So he gets out his calculator and adds it all up, carefully explaining how we would need to pay for a scaffold tower to do the one in the attic (although I thought that £600 was a bit steep given they probably own them and if not you could hire one from HSS for a fraction of that cost – but I digress). At this point he announced that the cost of the A rated windows would be around £13,000. My first instinct was that was a bit much but I went with it. I was starting to see an obvious sales patter starting but thought the way he was operating went out of fashion years ago. I then asked him how much the c rated windows would cost and he calculated and declared £11,000 – my first thought was if that includes the buy one get one free offer that would make them almost twice as expensive as the A rated ones but I let that go for now.

Then the sales patter really got going, when we didn’t agree he offered to go and sit in his car for 15 minutes while we talked about it. We said that we’d need longer than that so he then reduced the cost of the A rated windows down to the cost of the c rated ones so they were now £11,000. When we didn’t sign then he offered to do it on a deferred payment scheme which was possible because of the finance company paying commission which he would give to us as cashback equivalent to 10 months payments which at this point was £230 so effectively knocking the price down to £8,700. When we said we wanted to get alternative quotes he said he’d shown us the Which report (which was from 2009) which proved they were competitive so we didn’t need to bother (even though he’d said if we got a lower quote they’d match it!).

So then he says that if we’re not going to sign then he just has to phone it in to his office to register the quote. Mysteriously at this point he is told that if we have the work done on a fixed day (which just happens to fall exactly when we said we’d want them done) he be able to reduce the cost further to around £9,000 with the deferred payment/cashback offer now at £1,800 so that would mean that it would now cost £7,200. Now that was more like I wanted to pay but by this point alarm bells are ringing so loudly I can barely hear what he is saying anymore! I look up stuff on Google and start to think that although it sounds like quite a good price I’d still like to get other quotes. I also ask him what period do we have to cancel if we sign up today and this is where he looses the sale! He simply replies “why would you want to cancel”. At this point he also starts getting quite nasty – obviously he’s annoyed that we haven’t begged him to start doing the paperwork right there and then and his tone changes.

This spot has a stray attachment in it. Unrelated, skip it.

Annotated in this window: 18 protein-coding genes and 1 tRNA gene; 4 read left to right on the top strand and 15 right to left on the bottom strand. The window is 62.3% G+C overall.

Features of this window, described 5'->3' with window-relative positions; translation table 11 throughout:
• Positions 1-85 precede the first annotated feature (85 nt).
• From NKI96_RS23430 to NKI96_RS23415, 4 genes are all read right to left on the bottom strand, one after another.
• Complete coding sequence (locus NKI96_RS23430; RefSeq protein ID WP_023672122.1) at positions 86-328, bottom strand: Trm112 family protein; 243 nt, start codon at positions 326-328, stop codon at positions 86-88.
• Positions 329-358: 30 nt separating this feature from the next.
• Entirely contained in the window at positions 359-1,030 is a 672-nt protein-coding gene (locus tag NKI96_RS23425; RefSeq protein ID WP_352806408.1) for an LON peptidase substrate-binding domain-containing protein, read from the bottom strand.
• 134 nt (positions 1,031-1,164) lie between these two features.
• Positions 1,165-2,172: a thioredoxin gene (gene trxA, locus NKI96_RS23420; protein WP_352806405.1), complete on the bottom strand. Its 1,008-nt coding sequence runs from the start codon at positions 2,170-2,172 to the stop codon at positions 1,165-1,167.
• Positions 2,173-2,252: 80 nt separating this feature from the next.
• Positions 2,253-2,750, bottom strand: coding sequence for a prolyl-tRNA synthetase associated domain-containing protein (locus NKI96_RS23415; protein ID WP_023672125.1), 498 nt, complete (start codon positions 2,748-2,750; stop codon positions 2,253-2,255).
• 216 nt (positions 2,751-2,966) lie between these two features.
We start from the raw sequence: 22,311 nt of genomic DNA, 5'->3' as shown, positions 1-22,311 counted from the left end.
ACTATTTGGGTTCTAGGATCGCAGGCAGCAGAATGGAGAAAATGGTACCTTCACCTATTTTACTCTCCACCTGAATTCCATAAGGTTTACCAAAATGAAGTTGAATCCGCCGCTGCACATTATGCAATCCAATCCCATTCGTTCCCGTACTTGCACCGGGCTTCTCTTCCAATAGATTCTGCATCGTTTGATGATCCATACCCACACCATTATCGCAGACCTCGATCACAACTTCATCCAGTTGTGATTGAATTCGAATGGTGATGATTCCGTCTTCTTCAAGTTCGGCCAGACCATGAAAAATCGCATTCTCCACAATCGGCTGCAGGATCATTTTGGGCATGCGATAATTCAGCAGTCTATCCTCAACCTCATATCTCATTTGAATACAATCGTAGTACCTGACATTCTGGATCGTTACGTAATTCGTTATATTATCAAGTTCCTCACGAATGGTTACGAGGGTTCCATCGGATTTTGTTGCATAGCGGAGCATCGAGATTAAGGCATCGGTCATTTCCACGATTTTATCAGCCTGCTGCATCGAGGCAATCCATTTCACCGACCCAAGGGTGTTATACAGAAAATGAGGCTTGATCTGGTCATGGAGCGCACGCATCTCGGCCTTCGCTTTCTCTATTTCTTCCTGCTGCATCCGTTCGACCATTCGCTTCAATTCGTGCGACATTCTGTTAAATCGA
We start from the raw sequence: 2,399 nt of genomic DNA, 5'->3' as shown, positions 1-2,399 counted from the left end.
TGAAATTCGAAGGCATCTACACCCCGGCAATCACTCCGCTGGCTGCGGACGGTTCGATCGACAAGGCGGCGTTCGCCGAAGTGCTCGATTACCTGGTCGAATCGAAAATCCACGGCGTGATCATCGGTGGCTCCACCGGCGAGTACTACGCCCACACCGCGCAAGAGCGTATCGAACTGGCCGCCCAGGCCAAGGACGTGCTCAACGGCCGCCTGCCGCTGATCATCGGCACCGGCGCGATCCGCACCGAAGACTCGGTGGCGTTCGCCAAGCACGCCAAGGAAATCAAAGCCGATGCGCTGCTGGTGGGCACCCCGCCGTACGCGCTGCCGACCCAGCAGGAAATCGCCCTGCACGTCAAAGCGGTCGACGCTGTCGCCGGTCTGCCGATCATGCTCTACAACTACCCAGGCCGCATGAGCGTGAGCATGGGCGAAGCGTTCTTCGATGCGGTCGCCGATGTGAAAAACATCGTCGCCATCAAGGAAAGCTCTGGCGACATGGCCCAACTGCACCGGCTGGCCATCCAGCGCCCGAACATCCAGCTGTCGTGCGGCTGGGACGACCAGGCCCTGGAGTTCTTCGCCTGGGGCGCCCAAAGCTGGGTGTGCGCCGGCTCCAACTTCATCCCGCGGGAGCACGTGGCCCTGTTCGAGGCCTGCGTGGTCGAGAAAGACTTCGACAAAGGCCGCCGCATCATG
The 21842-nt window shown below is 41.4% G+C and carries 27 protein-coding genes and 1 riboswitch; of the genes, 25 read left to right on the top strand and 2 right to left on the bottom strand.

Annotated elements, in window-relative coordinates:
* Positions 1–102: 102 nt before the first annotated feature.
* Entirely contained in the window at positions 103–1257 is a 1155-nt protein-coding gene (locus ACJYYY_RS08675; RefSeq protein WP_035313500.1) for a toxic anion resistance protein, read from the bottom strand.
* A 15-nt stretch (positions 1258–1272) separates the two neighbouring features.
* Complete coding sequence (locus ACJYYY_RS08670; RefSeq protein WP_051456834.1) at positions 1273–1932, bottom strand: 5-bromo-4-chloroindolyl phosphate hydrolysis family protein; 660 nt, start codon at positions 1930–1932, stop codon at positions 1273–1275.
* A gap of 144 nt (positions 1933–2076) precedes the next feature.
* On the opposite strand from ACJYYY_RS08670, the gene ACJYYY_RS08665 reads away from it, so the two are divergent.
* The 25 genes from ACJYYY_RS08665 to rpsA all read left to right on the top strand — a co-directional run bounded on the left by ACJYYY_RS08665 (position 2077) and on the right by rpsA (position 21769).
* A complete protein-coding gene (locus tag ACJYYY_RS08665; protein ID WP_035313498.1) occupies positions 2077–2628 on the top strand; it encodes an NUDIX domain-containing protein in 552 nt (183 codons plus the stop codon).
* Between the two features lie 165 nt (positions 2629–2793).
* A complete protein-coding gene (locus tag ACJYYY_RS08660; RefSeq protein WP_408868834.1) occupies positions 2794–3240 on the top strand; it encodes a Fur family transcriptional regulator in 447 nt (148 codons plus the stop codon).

I think to myself sod it I want him out of here so I ask him to leave, which he does and I slam the door behind him – twat! At least I didn’t have to do what a colleague told me he had to do which was threaten to phone the police after the sales man had been there for 3 hours! He had, though, been there for 2 and our dinner was only fit for the cats at this point.

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Which reminds me! While we were talking to him in the early stages Jubbly decided to come and sit on my knee. He then does what he usually does and starts licking my face! I have to keep him subdued so I can hear what the salesman is saying. Then the idiot asks us, as we are discussing, the back door, do we have any cats! Yes we do I say peering over the feline that is sitting on my knee!

Stupid thing is – if this company has the product it says it has why do they have to employ such awful and obvious sales techniques? If the guy had come in and been honest and said you want 16 windows and a door, that’ll be £7,000 in the A rated or X amount in the C rated, here’s a brochure and my card – take a bit of time and talk it over, I’ll call you in a week or so. Then they probably would be getting an order in the near future. Why sell as though you’re about to con some old granny out of here life savings – it’s hardly professional. I do wonder if there are any mugs out there who sign up before he calls the office!

Back then…..

Disney Garden

In the late 60s and early 70s we used to go from our house in Sunderland to visit our Gran in Boldon Colliery. When we were on the bus or later on in the car we always used to look out for a garden on the main road in East Boldon which was filled with cut outs of various cartoon characters. I don’t recall whether we outgrew it before or after it disappeared but I think the story was that the guy who owned the house got fed up with it being vandalised and ended up taking it down – sad really.

Hey Jack Kerouac!